Low-cost housing in DC affected by residential construction boom

by Anna Sobrevinas06 Jan 2017

DC has the highest homelessness rate in the country, and its looming construction boom is posing a threat to low-cost housing, according to Construction Dive.

The influx of young professionals moving into DC is causing the residential construction market boom. However, it poses as a problem to low-cost housing as low-income individuals acquire housing through the private market’s rising rents.

The Council of the District of Columbia passed legislation last month on levying a tax on apartments in the downtown business improvement area of the city. The move is for the area’s population growth — in 1997 there were 1,200 residents; today there are over 10,000 residents and 6,500 units.

A November report from the Washington, DC Economic Partnership and CBRE indicated that by the end of 2016, 6,524 residential units would have been delivered — the biggest number since data collection started in 2001 — and 8,250 units are expected to be delivered this year.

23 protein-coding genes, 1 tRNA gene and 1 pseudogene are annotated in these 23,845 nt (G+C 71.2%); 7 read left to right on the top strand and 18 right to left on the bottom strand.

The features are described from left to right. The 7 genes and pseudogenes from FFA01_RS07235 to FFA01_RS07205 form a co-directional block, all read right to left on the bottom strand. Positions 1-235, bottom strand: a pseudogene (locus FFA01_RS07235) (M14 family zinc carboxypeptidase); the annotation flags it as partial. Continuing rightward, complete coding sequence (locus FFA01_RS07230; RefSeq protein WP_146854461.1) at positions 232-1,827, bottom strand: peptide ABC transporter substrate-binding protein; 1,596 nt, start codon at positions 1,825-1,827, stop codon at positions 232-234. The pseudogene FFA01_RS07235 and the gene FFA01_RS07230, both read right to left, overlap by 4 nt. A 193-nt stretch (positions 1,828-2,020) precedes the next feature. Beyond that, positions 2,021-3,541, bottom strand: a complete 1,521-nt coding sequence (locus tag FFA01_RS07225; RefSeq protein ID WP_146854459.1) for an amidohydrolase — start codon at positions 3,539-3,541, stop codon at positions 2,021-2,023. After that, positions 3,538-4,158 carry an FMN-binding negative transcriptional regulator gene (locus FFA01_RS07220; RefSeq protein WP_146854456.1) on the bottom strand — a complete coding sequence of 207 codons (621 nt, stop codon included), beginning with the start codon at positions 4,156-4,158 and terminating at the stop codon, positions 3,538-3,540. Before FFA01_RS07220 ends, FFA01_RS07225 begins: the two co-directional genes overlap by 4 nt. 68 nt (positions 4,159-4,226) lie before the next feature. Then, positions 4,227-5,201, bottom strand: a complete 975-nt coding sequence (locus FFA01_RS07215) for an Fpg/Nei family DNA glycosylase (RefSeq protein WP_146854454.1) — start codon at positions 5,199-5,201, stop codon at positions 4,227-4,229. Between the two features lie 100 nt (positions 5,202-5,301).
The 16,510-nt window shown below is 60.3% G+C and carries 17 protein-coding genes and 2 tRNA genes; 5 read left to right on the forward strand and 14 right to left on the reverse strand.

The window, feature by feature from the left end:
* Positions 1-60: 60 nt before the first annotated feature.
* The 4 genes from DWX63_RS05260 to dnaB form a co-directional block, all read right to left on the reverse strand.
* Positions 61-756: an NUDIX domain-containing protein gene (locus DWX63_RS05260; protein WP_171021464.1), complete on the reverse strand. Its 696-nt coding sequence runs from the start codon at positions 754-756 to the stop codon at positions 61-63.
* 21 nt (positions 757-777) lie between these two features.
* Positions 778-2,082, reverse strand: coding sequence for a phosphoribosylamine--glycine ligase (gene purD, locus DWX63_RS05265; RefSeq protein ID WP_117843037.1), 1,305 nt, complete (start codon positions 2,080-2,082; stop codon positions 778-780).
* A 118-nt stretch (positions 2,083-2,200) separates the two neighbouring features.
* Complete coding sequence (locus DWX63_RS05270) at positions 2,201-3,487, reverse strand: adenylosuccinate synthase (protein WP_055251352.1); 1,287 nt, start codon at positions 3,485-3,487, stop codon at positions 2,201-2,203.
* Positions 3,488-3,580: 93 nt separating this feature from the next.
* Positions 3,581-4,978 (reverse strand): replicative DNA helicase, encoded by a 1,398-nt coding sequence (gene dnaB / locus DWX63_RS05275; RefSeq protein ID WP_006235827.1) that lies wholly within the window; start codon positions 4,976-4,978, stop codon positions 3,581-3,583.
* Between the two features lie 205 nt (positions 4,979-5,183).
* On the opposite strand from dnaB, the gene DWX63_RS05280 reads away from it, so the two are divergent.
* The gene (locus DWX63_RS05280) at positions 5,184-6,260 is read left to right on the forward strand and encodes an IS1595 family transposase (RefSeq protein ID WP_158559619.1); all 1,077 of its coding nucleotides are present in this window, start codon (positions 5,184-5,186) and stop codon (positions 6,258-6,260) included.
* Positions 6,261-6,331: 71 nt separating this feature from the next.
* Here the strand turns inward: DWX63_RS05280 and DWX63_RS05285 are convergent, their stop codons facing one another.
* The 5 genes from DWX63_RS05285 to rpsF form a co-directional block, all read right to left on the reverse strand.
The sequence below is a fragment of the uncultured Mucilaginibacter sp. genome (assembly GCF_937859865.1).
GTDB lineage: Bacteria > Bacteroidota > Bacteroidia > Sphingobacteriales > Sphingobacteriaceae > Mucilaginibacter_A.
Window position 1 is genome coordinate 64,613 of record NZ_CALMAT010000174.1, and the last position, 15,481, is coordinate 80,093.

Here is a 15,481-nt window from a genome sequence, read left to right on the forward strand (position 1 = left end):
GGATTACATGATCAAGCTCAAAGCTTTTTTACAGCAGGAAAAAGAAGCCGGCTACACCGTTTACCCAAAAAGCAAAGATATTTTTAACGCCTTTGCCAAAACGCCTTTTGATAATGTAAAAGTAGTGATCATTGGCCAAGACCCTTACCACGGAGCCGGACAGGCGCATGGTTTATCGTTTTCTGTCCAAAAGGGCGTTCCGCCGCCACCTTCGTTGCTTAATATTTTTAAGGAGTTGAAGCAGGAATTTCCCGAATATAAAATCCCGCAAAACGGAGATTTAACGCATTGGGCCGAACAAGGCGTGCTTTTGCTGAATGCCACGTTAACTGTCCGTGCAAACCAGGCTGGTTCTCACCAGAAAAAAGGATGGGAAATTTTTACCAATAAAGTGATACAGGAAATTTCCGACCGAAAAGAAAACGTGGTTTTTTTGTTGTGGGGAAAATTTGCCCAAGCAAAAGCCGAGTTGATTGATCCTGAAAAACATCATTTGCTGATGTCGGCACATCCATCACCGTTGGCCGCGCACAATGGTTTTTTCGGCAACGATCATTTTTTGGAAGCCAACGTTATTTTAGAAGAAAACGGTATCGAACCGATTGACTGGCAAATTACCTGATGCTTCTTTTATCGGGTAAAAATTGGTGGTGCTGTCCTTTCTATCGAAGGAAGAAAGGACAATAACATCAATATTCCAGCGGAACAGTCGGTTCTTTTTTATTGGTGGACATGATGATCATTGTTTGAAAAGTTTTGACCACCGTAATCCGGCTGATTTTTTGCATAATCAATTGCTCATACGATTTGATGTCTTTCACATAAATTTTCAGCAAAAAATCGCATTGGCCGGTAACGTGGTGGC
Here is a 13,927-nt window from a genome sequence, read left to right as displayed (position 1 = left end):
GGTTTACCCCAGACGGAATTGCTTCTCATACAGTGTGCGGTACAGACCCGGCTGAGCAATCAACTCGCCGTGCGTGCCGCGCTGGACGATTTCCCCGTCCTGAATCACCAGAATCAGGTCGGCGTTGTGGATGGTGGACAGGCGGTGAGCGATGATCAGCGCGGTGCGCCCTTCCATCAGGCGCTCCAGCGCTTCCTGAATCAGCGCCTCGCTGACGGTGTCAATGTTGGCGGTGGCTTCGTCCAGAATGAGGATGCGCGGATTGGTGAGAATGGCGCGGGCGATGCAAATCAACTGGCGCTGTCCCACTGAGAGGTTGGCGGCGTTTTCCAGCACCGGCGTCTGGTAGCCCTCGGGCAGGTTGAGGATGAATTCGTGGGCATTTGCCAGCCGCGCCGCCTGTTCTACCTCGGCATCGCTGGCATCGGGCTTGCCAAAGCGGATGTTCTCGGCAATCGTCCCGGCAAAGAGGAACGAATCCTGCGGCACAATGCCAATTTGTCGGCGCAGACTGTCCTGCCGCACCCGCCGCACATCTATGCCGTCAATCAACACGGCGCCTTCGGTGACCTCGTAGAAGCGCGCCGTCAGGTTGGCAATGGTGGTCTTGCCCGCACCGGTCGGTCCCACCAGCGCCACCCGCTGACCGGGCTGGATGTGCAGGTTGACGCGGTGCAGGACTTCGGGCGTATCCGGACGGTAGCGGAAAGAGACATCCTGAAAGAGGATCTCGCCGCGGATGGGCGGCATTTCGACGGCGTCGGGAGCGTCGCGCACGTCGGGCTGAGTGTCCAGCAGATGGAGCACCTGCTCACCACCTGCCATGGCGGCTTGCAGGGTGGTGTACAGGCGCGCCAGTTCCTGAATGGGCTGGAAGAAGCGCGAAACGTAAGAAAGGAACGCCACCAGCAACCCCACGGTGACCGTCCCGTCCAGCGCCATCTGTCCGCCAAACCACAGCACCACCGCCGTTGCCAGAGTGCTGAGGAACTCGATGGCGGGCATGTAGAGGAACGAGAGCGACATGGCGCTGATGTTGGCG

According to The New York Times, homelessness in DC is twice the national average — 124 for every 10,000 residents. In January 2015, 8,350 individuals in the district faced homelessness in shelters, transitional housing and the streets; 17.3% were in poverty.

New York City has the biggest rate of homelessness between 2009 and 2016, with 49%; DC rated the fourth with 34.1%. Nationwide, homelessness from 2009 to 2016 has dropped 12.9%.


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